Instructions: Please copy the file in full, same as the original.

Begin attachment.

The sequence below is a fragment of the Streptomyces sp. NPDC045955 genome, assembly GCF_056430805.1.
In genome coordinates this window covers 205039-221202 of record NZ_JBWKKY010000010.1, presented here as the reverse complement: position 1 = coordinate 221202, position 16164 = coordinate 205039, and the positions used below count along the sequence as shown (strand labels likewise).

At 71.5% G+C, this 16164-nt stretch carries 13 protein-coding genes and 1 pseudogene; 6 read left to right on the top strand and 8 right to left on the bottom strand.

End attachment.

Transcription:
The sequence below is a fragment of the Streptomyces sp. NPDC045955 genome, assembly GCF_056430805.1.
In genome coordinates this window covers 205039-221202 of record NZ_JBWKKY010000010.1, presented here as the reverse complement: position 1 = coordinate 221202, position 16164 = coordinate 205039, and the positions used below count along the sequence as shown (strand labels likewise).

At 71.5% G+C, this 16164-nt stretch carries 13 protein-coding genes and 1 pseudogene; 6 read left to right on the top strand and 8 right to left on the bottom strand.